Graduation Year

2009

Document Type

Thesis

Degree

M.A.

Degree Granting Department

American Studies

Major Professor

Robert E. Snyder, Ph.D.

Keywords

Iconography, Religion, Culture, Democracy, Education

Abstract

This thesis will focus on the popular culture iconography of the Pennsylvania State University: the Nittany Lion-as a symbol and apolitical mascot; Happy Valley, the geographic area in which the university is located, as a kind of sacred place and utopia in the Keystone State; football-its hallowed shrines, legendary coaches, and heroic players; regional foods and delicacies-from the unique offerings of the area's diners to the University Creamery (where patrons yearly consume more than 750,000 ice cream cones); and Lion Shrine and the adjacent Nittany Lion Inn-where the faithful have made pilgrimages since the early-twentieth century. The sum of these parts contributes to the pastoral image of Happy Valley-an image that is a constant reality in the mind of the Penn Stater.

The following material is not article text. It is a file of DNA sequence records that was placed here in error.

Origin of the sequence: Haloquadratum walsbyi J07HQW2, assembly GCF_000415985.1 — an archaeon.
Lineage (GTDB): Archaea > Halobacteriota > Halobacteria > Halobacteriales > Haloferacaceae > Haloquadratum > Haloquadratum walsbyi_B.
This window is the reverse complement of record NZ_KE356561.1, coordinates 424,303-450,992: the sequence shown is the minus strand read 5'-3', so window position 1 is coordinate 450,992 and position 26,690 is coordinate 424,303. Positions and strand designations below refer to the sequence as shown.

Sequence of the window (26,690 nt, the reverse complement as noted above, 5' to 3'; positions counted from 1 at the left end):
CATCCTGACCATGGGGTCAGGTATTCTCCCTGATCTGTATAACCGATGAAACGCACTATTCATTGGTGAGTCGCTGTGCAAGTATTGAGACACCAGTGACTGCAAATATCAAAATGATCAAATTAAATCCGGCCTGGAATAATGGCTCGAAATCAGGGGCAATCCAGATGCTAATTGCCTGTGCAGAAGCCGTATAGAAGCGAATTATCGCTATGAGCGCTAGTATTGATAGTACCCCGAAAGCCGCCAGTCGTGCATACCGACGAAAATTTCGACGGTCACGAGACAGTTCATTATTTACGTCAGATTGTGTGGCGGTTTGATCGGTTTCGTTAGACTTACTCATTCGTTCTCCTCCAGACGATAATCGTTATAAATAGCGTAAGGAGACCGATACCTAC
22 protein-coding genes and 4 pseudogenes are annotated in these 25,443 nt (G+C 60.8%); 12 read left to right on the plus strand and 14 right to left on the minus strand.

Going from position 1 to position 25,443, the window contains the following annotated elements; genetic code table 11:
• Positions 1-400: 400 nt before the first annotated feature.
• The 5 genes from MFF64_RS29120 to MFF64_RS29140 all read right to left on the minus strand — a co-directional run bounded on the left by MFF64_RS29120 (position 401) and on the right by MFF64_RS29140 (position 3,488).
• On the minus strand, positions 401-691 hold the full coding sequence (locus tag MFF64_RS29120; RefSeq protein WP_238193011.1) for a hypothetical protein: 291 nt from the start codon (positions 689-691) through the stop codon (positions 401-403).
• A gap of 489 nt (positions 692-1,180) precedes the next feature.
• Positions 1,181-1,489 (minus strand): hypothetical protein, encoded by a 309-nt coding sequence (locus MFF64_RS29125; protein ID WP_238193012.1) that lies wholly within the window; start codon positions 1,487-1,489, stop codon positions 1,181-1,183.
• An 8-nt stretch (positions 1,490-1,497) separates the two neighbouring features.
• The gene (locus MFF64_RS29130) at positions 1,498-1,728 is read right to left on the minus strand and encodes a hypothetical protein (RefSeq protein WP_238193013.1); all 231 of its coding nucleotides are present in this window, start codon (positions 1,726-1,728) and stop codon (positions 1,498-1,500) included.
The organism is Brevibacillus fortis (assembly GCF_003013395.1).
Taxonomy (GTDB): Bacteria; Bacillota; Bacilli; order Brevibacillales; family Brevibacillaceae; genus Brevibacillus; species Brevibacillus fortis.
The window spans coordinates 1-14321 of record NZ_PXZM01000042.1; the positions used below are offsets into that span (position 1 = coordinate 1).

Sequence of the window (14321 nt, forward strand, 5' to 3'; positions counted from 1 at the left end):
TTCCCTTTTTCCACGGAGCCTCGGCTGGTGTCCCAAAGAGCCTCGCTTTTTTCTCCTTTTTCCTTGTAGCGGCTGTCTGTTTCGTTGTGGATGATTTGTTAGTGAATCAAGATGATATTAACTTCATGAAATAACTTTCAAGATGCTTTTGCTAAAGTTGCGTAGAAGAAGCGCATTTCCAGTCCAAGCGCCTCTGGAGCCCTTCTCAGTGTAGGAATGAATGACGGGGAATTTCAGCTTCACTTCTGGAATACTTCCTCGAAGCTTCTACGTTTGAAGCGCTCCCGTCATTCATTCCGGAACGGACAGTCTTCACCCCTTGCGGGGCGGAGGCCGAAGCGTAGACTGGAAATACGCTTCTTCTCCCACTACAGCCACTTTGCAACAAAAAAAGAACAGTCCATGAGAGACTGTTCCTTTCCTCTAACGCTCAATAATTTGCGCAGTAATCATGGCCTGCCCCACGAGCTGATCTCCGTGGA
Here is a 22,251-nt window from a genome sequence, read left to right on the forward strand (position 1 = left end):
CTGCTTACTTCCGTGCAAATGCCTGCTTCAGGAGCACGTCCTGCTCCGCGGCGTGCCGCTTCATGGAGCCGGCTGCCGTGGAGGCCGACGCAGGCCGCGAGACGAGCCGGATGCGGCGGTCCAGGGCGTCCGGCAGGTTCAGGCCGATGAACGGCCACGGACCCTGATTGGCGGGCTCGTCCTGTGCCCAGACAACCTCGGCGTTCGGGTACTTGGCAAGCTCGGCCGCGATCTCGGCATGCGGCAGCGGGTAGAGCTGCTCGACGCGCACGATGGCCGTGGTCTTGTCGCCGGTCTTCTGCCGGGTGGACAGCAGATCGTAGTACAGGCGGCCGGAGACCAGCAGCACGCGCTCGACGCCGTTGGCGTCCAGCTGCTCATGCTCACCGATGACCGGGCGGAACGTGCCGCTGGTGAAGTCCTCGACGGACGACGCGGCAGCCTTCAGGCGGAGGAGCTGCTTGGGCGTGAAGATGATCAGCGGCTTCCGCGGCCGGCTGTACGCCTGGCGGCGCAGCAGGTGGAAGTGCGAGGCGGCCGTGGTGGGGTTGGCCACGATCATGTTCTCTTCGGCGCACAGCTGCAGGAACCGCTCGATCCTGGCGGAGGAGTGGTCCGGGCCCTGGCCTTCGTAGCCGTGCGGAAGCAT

The Happy Valley myth is perpetuated by socio-cultural activities indigenous to "Lion Country." Certain activities are mandatory to be a real Penn Stater: sitting on the Nittany Lion Statue, going to a football game, buying a sticky bun at the College Diner, eating an ice cream cone from the University Creamery, and staying the night at the Nittany Lion Inn. Sociological texts, such as Emile Durkheim's Elementary Forms of Religion, are central to the theme of the thesis. Durkheim's work explains how symbols or totems represent the force of the group, thereby giving religious meaning to secular institutions. Moreover, anthropological theories of Clifford Geertz-taken from Interpretations of Culture-are indispensable in realizing how integral the use of signs and symbols are to that of the group's fundamental understanding of its own worldview. These cultural phenomena occupy a large part in the mindset and mentality of students, alumni, locals, and fans alike.

Furthermore, the sacred iconic image of the Nittany Lion permeates the local psyche, media, and overall reality of the area. Ultimately, this constant reinforcement of local cultural values contributes to the bucolic image of Happy Valley as a kind of utopia, where the problems of urban life dissipate into the mountain air.

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